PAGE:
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Sunday, May 19
The Indiana Daily Student

opinion

Tracy and the real girl

The Internet is buzzing with all kinds of chatter about the recently leaked photos of 48-year-old model Cindy Crawford posing in lingerie for a December 2013 issue of Marie Claire Mexico and Latin America.

Lingerie and models — that really isn’t anything new. Models are exceptionally beautiful people who are subject to extreme sexualization when portrayed in the media.

However, the leaked Cindy Crawford photos were entirely untouched. The photos depict the then-47-year-old model as entirely herself and natural, without any “enhancements” or “touch-ups.”

The veiled critics of the Internet are sitting at home behind their computer screens and hailing these photos, praising them left and right because there is at long last a photograph of a “real woman” circulating in the media. Much of the talk is that Crawford is middle-aged and the mother of two children.

It says this is what a body is “supposed” to look like at this stage in life. Her body is no longer the perfect tan, tight and lean body that it was 20 years ago.

Everything about this is a load of bologna. There are so many different types of real women in the world that there cannot be any single vision of what a “real woman” looks like.

There are people begging to see “real” in the media, they want to see the some kind of Average Jane body type on runways and in magazines, and there is nothing wrong with this, for the most part, because it is calling for a larger and more diverse representation of women in fashion and media.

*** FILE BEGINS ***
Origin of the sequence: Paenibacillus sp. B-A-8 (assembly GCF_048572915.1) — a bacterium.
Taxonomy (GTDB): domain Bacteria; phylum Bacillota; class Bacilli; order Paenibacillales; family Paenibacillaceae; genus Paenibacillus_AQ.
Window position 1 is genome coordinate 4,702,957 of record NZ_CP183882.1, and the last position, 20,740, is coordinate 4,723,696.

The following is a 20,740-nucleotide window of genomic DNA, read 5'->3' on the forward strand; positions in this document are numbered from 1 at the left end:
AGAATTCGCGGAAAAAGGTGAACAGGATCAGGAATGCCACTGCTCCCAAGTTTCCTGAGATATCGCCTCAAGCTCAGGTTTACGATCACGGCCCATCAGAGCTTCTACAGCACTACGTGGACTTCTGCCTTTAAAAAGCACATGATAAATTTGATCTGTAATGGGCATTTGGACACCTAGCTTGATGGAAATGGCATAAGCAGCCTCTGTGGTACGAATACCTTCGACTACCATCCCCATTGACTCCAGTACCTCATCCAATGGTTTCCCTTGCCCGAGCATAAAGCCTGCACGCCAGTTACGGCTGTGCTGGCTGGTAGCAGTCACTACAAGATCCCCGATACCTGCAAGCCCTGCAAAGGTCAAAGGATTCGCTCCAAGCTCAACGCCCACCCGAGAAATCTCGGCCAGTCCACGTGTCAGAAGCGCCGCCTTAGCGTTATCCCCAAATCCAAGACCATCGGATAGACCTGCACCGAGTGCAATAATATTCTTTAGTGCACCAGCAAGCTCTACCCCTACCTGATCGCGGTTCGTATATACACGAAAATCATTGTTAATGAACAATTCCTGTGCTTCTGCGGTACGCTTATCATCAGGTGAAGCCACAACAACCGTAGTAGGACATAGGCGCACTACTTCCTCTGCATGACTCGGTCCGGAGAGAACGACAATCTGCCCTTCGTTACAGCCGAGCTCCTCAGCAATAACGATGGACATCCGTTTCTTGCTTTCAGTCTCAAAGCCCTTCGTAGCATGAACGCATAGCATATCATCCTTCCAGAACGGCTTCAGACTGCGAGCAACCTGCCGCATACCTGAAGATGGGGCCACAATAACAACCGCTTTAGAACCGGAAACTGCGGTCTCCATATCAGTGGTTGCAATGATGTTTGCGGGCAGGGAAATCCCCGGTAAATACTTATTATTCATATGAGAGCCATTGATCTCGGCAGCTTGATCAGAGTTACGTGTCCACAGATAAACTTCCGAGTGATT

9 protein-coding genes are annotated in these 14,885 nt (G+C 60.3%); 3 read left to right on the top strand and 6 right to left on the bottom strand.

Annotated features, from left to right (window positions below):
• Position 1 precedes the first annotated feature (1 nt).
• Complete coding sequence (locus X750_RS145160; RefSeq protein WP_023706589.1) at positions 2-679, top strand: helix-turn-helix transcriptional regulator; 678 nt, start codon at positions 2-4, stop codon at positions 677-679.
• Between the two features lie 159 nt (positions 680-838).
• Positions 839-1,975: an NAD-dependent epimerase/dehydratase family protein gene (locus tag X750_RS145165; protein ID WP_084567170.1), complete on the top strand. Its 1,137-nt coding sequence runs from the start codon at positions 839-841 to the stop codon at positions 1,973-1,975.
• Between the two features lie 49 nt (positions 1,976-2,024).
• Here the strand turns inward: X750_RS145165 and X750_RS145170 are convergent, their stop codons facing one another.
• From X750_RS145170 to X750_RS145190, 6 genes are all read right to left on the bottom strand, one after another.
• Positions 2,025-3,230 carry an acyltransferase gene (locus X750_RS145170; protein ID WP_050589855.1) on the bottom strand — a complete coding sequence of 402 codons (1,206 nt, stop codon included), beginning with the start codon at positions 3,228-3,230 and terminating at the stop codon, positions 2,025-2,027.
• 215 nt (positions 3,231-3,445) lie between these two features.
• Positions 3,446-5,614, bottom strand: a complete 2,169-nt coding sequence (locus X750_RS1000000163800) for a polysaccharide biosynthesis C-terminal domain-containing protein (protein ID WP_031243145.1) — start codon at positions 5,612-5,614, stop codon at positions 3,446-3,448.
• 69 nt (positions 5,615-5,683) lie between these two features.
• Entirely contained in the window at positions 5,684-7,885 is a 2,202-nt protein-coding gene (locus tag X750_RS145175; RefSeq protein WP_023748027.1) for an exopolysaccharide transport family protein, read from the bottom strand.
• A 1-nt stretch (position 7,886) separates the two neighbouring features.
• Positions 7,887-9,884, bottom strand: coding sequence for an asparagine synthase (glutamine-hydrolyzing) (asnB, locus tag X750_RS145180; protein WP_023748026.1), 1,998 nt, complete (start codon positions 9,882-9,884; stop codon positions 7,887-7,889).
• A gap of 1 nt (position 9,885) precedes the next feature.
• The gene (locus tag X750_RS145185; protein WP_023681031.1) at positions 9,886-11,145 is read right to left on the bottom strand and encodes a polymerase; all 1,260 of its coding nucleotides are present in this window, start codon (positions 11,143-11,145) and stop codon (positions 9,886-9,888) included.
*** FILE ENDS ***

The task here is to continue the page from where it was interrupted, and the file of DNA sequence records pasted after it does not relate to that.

But at the same time, calling for “real women” to replace the women who currently fit the role demeans and belittles these women. It tells them their bodies make them unreal and they somehow are less for having a body the media clings to as a beauty standard.

The issue is not the bodies of women themselves, but rather the representation.

Photos of women everywhere in the media are consistently retouched and altered to make the women perfect and without any kind of flaw. These women are not being represented as themselves. They are being represented as enhanced versions of themselves.

Bits and pieces of their bodies are picked over in Photoshop and then changed to fit whatever it is the media thinks is the perfect woman.

It is the retouching that makes these representations of women not real. Body type and size and color has nothing to do with realness. It’s all about representation.

And Cindy Crawford’s body has finally been represented as it is naturally. But the claims that people make about it are all ?circumstantial. Her body looks great after two kids. Her body is ?wonderful for being ?middle-aged.

There should be no circumstance surrounding bodies and beauty. Bodies are beautiful, and that’s the end of the story.

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